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Implications of El Salvador’s tryst with Bitcoin

Two important races in digital money were won by unlikely winners: El Salvador and the Bahamas. El Salvador was the first to allow Bitcoin to be legal tender, while The Bahamas became the first nation to issue a digital currency central bank (CBDC).

Legal tender is the ability to make Bitcoin payments freely and that the receiver cannot reject payments in Bitcoin. Although the race to the CBDC has been ongoing for some time, there is no similar race for Bitcoin. Although the race to legalize Bitcoin was a huge opportunity in many ways, it remained a barren field. How should we view this policy after El Salvador became the first to race the track?

A little background information is necessary before we get into the details.

Satoshi Nakamoto, in 2008 after the Lehman Brothers crisis, created Bitcoin as a peer to peer payment system. It was created to be a currency and payment system that used cryptography, without the need of a central bank or banking system. This idea led to private cryptocurrencies that became more like crypto assets, and no longer served the currency function. These trends were mostly ignored by the central banks.

With the introduction of Libra, a Facebook-backed stable currency, the game was changed in 2018. Central banks began to look at creating their own CBDC. The Bahamas won the race and dubbed its digital currency “Sand Dollar” — a digital representation for the Bahamian Dollar.

El Salvador’s experiment in this area is very interesting. While others have been experimenting with CBDCs and private-issued Bitcoin, El Salvador allows them to circulate alongside the US Dollar (USD), its currency. El Salvador adopted USD in 2001 as its official currency. Salvadoran Colon was named after Christopher Columbus, and Salvadoran Colon was named after Cristobal Colon. One option to reduce high inflation in economies is to adopt stable currencies like USD. This will allow for inflation that is similar to the US. This is evident in the following figures. The average inflation rate in El Salvador between 1980 and 2000 was 14%, while it was 4 percent in the US. The average inflation in El Salvador for 2001-20 was 2.27 percent. This is almost the same as the US average of 2.06 percent.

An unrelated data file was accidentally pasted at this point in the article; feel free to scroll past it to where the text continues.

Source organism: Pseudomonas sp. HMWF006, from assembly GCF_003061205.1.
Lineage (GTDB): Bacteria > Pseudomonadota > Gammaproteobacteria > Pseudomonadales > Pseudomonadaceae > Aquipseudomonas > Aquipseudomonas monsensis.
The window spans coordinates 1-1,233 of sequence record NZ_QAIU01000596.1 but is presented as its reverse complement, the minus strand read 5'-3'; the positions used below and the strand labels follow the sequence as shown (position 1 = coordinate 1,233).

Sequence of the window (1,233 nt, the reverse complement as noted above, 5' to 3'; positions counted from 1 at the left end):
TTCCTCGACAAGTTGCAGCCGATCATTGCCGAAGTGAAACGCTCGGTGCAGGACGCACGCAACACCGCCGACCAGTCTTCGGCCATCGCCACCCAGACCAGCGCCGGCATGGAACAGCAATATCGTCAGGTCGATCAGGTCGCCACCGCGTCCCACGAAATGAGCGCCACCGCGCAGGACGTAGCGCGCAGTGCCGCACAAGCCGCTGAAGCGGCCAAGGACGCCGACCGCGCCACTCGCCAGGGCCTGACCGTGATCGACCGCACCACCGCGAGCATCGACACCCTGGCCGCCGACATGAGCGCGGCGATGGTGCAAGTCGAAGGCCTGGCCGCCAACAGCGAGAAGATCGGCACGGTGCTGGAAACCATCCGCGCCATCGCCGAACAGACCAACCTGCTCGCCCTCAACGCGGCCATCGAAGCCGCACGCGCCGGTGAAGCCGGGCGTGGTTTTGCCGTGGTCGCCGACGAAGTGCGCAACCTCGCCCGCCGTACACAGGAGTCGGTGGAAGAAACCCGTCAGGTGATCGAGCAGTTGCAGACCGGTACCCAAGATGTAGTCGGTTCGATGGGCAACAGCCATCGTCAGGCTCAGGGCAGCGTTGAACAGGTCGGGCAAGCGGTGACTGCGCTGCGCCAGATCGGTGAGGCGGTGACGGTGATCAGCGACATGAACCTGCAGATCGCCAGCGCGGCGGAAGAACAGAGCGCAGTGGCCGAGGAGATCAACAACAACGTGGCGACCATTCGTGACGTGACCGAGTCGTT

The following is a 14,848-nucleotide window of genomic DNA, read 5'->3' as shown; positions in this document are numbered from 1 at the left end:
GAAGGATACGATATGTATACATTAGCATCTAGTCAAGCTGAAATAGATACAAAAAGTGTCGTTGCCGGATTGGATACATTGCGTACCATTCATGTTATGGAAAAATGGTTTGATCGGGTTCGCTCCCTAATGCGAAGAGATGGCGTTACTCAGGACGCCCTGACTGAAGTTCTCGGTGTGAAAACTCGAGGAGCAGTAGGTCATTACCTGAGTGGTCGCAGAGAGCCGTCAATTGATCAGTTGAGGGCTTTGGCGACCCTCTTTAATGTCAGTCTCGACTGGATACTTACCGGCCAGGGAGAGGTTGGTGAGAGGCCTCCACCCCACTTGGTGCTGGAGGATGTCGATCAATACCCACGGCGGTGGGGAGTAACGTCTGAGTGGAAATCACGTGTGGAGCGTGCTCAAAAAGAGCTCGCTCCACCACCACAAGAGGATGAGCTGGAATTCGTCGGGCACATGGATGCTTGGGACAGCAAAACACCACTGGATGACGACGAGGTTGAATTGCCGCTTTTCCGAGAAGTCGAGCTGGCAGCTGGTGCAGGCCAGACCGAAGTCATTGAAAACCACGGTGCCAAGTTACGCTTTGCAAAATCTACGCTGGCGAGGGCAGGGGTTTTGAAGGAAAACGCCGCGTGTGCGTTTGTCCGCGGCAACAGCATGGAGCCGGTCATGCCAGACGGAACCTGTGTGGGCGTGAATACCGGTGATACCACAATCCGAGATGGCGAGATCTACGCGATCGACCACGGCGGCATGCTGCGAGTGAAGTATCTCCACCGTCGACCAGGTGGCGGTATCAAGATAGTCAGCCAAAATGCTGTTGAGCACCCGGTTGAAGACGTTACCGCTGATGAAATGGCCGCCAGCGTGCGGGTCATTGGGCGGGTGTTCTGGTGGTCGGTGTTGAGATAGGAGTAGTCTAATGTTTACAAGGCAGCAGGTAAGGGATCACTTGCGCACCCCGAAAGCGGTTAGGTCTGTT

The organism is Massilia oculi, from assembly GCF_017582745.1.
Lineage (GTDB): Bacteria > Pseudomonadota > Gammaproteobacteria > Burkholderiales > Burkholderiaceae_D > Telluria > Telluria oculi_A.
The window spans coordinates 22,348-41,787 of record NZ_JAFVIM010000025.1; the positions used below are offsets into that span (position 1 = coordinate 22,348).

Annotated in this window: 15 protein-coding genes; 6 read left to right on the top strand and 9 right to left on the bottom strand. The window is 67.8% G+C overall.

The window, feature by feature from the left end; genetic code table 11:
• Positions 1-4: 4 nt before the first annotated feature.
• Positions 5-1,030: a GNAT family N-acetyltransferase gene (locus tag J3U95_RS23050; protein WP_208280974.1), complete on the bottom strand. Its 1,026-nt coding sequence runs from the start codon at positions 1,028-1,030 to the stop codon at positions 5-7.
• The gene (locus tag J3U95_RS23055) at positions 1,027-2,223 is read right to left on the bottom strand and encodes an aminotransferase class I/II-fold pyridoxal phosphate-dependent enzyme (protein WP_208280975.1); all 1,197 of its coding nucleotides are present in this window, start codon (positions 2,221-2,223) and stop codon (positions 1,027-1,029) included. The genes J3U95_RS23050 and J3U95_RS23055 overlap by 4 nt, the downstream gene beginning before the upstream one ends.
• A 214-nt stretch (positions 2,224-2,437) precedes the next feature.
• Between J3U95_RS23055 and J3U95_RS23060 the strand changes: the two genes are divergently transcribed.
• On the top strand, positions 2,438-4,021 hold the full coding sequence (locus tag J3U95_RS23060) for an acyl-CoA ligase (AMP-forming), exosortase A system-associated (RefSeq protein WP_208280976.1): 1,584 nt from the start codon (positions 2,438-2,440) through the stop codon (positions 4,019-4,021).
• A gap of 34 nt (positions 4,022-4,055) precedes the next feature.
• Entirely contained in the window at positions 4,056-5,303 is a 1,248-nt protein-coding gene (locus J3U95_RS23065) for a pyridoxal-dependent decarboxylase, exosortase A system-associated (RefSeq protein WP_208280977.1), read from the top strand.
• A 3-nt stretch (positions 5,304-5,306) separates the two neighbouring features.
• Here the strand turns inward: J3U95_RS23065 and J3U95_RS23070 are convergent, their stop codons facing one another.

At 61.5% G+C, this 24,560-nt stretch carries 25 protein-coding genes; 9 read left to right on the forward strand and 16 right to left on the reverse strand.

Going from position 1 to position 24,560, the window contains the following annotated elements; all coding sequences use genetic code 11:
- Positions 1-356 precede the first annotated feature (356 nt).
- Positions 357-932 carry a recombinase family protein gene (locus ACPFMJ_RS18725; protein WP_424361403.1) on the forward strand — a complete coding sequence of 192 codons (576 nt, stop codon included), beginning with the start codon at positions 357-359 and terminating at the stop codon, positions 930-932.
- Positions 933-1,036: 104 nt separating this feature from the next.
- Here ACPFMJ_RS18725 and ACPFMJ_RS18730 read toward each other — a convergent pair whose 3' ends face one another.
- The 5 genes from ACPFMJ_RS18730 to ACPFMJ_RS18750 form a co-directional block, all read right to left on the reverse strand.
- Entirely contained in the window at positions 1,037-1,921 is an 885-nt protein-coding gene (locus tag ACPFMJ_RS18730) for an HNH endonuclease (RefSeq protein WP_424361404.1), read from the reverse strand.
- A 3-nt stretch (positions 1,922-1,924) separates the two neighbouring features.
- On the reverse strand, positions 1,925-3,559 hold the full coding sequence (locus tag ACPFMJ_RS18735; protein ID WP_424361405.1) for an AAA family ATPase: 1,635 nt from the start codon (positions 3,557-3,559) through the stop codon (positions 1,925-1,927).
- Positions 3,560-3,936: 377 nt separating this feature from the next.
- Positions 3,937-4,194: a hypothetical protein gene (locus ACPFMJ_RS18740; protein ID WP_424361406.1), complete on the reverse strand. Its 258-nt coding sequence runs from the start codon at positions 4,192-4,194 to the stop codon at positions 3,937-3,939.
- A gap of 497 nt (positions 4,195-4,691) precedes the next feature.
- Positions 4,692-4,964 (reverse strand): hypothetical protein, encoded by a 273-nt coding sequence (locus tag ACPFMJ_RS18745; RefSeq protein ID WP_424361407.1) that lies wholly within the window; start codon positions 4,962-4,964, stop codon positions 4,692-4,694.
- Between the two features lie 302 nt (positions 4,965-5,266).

It is quite interesting that El Salvador decided to legalize Bitcoin due to the low inflation rates. In hyperinflation areas like Zimbabwe and Venezuela, we have seen individuals adopt Bitcoin on their own.

It is also remarkable how fast this decision was made. El Salvador President Nayib Bukele tweeted on June 5 about the benefits of Bitcoin for financial inclusion. The draft Bill was sent to Congress by Nayib Bukele, who proposed that Bitcoin be legalized as a currency. The Bill was approved on June 8th, which opened the way for Bitcoin to be legalized in the country within three months. It was fast! This is in contrast to India, where policy regarding cryptocurrency has been ambiguous.

What do you think this decision will look like in the real world of money?

First, Bitcoin was initially created by libertarians who hated the State and its role with money. Ironically, one State approved Bitcoin. It was also done by Bukele, who is considered an autocrat!

Bukele was found guilty of sending soldiers into Parliament in an attempt to intimidate lawmakers who opposed him on a matter of policy. He is young and has promoted himself as an innovator. After the Bitcoin announcement, he changed his profile picture on Twitter. Blue light was seen emanating from his eyes. Experts from El Salvador called this a publicity stunt. El Salvador’s International Monetary Fund (IMF), which has been financially supporting El Salvador, reacted to the announcement by declaring that adopting Bitcoin legal tender will have macroeconomic consequences. The IMF will be closely watching developments.

It is one thing to declare a currency legal tender, but quite another to make it accepted across the country. Because of Bitcoin’s volatility people are more inclined to keep it as an investment than to spend it for general purpose. However, Bitcoin was not accepted by many shops before the law. It will be closely monitored to see how the exchange rate between Bitcoin and USD in the country.

This is third, even if we take into account the first and second points. It’s a small victory in favor of Bitcoin supporters. This day was not expected by many, even ardent crypto supporters. With high volatility and concerns about their use mainly for money laundering or trafficking, cryptocurrencies like Bitcoin have come under increasing pressure. It is amazing to see Bitcoin being declared legal tender in a country under these circumstances.

It is clear that El Salvador and Bukele are causing a stir in money-making circles. It was not something that anyone could have imagined that a small country like New Zealand would be the first to target inflation. Similar developments have also occurred in El Salvador. Many of us will be wondering if other countries will join the Bitcoin market after El Salvador enters the field. Will this be a publicity stunt that is destined to fail like many other stunts by policymakers? These developments will be closely watched by economists.